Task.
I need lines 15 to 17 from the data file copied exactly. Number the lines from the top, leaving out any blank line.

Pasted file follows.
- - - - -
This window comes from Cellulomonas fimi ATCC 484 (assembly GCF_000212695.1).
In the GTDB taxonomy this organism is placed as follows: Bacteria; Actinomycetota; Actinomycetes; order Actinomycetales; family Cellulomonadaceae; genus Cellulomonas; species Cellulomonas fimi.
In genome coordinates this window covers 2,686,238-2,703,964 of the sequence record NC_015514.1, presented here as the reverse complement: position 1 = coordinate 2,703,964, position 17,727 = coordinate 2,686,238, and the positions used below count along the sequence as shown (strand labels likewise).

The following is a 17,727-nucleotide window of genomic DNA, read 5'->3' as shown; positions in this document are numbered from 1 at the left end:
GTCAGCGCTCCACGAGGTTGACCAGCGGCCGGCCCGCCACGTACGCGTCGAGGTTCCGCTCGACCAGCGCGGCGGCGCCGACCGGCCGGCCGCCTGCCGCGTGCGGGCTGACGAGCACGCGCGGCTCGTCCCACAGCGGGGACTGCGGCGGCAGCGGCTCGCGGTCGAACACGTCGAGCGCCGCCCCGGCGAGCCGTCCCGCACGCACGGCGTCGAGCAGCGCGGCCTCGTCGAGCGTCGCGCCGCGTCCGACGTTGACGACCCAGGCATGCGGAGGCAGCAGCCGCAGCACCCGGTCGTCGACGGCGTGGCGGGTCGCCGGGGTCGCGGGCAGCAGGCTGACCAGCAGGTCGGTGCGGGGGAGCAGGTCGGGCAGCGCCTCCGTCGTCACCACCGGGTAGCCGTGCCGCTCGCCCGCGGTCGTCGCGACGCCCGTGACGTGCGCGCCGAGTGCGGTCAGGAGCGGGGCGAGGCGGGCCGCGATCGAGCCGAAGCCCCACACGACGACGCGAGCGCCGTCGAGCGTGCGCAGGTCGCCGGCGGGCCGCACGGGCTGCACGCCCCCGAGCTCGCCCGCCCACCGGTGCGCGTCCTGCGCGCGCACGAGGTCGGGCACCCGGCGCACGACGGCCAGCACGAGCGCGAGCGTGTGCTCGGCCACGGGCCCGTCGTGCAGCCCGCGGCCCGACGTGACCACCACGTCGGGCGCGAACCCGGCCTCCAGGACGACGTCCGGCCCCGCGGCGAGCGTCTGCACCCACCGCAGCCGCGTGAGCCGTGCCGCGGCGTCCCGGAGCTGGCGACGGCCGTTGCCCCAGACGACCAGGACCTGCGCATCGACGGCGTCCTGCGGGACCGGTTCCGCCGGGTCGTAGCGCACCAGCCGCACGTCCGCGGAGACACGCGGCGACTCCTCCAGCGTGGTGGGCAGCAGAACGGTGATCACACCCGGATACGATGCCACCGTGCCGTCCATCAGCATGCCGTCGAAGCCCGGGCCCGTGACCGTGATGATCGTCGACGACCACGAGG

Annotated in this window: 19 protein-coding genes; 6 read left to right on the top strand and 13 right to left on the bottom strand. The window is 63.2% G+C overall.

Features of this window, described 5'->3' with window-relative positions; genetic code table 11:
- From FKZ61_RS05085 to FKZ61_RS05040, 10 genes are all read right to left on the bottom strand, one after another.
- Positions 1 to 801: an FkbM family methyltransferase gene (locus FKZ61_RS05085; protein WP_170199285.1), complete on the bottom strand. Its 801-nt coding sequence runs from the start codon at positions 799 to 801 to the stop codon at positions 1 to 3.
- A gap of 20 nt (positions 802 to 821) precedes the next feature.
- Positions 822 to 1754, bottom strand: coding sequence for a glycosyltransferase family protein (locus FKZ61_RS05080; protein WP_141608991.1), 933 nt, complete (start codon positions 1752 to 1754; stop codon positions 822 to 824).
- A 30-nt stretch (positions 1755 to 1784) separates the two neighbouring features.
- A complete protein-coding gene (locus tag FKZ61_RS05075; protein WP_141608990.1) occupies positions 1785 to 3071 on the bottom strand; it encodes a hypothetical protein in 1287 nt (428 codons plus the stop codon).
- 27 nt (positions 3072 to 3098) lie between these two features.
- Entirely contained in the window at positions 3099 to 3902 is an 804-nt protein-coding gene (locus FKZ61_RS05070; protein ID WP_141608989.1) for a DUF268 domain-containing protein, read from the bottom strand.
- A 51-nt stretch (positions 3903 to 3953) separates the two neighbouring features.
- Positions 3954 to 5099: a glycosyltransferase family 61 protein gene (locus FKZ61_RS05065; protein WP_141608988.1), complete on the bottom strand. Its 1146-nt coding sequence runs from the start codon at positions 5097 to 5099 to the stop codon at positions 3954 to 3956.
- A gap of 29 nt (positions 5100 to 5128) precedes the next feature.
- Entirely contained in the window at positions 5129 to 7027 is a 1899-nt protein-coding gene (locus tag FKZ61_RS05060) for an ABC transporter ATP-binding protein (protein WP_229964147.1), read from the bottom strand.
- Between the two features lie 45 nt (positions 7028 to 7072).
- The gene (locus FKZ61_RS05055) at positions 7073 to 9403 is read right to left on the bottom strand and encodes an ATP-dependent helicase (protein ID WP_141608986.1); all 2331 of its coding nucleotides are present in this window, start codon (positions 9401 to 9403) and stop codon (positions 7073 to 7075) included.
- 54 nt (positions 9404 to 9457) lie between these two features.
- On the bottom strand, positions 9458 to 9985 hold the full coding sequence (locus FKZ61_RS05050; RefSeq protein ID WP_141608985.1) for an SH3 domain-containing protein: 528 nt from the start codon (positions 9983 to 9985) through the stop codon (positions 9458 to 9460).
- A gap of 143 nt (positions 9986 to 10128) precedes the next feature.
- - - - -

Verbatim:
- Entirely contained in the window at positions 3099 to 3902 is an 804-nt protein-coding gene (locus FKZ61_RS05070; protein ID WP_141608989.1) for a DUF268 domain-containing protein, read from the bottom strand.
- A 51-nt stretch (positions 3903 to 3953) separates the two neighbouring features.
- Positions 3954 to 5099: a glycosyltransferase family 61 protein gene (locus FKZ61_RS05065; protein WP_141608988.1), complete on the bottom strand. Its 1146-nt coding sequence runs from the start codon at positions 5097 to 5099 to the stop codon at positions 3954 to 3956.